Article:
So our church was doing an outreach at the local Christmas parade. We were handing out free hot chocolate, and candy canes for the little ones, along with invites to our Christmas Eve service (your typical low pressure, servant evangelism type of event). We were stationed at the youth table so the teens were doing most of the work. So I resigned myself to mostly a warm smile and a “Merry Christmas” to many of those we served. Then it happened. One guy replied to my “Merry Christmas” with a friendly “Shalom!” Needless to say, I drew the presumably reasonable conclusion that ‘he is Jewish.’ I detected no antagonism or offense taken in either his tone of voice nor his facial expressions. You know, as in, “You dang Christians, pushing your religion on everyone else. You’re so insensitive and obnoxious!” Perhaps I should have told him “You need to repent and receive Jesus Christ as your personal Lord & Savior!” (I don’t really think that, but perhaps some do). Rather I felt blessed. Anyone who has ever done a word study on the Hebrew word “Shalom” knows that this is a very rich, beautiful word whose meaning goes much deeper than the English word “Peace” (the absence of war, or a feeling of quiet serenity). A greeting of Shalom is to wish for complete wholeness in every area of life for the recipient (physical, spiritual, emotional). In a single word, this guy declared a blessing on me that Yahweh (the covenant name of God in the Old Testament) would grant me wholeness in my body, peace in my spirit, harmony in relationships within my family… in my book – that’s pretty cool! Or as Dick Mills would say: “I’ll take that!”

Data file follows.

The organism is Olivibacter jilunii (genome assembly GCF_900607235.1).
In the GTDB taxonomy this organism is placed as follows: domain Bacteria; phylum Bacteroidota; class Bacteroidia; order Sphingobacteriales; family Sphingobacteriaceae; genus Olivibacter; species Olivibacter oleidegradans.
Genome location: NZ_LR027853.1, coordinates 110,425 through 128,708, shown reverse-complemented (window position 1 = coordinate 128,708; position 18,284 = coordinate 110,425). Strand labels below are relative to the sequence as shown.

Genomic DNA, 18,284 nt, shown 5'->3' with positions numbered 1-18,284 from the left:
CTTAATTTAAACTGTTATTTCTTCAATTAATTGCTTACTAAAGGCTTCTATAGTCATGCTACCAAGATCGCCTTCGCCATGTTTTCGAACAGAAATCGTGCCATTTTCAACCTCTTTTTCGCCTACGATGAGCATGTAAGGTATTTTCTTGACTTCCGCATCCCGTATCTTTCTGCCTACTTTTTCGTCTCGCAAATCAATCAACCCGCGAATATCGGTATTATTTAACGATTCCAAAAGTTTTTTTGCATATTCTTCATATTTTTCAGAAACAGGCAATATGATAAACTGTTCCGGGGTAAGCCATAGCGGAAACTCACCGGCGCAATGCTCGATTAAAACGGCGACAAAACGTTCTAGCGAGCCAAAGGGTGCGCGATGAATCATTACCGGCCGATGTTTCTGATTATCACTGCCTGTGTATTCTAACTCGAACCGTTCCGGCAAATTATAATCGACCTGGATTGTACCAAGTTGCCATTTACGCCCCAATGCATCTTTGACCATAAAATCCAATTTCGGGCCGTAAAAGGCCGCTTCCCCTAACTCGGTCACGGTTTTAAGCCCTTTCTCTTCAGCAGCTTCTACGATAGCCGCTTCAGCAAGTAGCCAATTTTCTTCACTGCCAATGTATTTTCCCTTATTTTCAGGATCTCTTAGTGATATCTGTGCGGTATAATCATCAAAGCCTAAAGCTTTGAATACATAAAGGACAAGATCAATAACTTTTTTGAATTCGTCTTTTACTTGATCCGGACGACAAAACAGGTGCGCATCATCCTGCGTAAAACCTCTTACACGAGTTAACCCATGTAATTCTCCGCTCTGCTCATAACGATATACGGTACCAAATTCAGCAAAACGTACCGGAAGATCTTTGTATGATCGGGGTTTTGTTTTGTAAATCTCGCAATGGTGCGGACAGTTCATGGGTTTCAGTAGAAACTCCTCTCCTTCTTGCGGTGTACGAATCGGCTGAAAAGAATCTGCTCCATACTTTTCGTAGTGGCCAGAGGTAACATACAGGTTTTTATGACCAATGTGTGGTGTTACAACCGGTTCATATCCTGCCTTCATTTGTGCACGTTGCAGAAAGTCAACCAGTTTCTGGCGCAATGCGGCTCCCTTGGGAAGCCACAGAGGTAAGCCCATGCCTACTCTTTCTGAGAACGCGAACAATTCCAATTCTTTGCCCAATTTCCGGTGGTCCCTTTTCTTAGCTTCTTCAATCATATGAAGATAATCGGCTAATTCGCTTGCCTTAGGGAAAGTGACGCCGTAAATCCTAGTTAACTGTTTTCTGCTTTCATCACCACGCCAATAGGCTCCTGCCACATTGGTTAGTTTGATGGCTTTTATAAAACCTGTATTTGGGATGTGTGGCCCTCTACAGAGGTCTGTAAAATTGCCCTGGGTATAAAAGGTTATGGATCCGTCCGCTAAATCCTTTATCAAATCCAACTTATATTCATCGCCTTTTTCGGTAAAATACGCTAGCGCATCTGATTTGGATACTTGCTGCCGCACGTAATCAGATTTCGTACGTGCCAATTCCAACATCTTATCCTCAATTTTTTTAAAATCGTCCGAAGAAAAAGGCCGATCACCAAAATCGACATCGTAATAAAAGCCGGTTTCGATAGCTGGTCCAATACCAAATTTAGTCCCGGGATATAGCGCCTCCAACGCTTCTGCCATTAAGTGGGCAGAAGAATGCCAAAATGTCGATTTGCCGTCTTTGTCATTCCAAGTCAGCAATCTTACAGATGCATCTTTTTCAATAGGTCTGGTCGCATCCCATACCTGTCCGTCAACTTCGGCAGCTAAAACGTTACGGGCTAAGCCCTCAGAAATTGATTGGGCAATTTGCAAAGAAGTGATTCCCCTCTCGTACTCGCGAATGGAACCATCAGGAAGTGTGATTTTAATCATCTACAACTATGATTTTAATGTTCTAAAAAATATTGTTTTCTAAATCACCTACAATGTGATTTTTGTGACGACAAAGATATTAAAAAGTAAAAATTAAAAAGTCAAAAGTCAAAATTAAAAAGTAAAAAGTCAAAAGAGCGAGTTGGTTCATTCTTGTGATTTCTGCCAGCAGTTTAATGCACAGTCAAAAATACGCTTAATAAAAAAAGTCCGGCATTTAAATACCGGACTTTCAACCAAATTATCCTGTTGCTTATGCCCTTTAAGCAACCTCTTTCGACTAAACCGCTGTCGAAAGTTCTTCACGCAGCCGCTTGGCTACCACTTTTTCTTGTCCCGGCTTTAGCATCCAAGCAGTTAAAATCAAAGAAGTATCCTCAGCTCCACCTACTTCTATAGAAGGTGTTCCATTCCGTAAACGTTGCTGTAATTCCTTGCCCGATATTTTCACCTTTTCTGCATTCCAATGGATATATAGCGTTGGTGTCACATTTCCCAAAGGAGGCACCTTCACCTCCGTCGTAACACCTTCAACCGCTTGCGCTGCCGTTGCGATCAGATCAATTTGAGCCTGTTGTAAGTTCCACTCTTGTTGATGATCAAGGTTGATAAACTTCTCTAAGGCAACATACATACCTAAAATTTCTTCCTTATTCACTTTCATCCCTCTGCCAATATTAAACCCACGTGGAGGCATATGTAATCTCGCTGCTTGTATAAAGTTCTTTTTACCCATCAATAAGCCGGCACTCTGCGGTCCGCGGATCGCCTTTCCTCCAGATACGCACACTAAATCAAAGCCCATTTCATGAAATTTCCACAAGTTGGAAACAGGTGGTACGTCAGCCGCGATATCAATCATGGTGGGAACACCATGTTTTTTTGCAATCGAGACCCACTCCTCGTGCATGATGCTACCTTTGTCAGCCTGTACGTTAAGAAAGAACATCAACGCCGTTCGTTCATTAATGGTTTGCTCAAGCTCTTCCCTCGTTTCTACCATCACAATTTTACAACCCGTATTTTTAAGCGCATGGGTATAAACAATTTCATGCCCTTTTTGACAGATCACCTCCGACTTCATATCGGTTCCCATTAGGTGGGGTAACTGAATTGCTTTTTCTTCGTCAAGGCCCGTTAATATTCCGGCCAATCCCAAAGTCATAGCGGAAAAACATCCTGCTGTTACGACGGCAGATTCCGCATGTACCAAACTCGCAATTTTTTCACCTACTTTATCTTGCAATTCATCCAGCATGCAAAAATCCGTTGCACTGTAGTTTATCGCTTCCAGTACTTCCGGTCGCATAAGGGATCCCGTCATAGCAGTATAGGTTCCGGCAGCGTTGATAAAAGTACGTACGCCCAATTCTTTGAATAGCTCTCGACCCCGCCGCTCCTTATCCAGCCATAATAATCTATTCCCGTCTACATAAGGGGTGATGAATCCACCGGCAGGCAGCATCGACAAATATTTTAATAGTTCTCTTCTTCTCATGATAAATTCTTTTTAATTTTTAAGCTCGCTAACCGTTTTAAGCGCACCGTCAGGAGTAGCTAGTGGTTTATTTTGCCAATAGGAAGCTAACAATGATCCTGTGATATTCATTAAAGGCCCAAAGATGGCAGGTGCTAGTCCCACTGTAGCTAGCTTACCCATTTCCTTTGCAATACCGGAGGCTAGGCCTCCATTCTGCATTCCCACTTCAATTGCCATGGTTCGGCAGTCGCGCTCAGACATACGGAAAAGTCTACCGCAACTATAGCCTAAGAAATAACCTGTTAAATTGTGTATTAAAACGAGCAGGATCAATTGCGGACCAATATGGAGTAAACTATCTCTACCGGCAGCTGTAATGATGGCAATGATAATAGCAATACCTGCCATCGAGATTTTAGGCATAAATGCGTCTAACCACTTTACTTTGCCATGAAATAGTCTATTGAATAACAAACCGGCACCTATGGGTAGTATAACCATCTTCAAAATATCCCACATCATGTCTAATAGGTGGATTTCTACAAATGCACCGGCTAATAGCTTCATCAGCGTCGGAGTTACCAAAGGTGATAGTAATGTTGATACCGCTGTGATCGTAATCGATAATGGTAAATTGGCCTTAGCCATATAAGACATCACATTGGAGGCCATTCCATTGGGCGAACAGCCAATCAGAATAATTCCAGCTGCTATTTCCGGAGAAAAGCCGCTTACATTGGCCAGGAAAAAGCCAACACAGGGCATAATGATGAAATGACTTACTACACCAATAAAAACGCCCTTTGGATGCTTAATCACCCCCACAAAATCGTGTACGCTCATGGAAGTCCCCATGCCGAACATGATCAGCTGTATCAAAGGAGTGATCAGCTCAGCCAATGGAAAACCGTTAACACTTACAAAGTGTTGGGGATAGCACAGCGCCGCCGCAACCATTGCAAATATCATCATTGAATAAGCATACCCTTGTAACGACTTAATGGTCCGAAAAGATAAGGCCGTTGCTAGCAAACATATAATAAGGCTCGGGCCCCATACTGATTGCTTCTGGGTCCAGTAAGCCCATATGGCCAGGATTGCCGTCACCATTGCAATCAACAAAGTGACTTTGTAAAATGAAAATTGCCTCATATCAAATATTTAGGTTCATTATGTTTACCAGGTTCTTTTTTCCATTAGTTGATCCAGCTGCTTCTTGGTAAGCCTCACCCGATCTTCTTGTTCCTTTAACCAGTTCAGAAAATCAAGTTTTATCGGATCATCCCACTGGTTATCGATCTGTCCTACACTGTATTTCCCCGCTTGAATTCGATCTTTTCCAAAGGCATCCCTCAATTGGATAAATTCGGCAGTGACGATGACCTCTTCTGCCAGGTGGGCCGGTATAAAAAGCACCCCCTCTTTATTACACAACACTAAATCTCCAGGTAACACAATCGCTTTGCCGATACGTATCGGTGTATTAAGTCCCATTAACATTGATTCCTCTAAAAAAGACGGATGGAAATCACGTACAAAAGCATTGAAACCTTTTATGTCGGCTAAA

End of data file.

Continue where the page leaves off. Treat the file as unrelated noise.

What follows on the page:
Now is it my desire that this guy would become a follower of Jesus – of course it is! But we earn the right to speak into a person’s life, especially when it comes to spiritual matters. Is it my desire that this guy should have a crappy day on December 25th because he doesn’t believe the same way I do – of course not! Should he feel threatened by my wishing him a happy day on the 5th day of winter this year – I don’t see why? Should I be offended that (in response to my “Merry Christmas”) he shared a blessing on me in accordance with his own faith tradition (I’m thinkin’ probably not). Can an environment of mutual respect provide a more fertile ground for evangelism (which, by the way, the greek euangelion means ‘to proclaim good news’ not ‘to convert a person from one religion to another’).
Thanks for reading my blog. And, oh yeah, Merry Christmas! ; )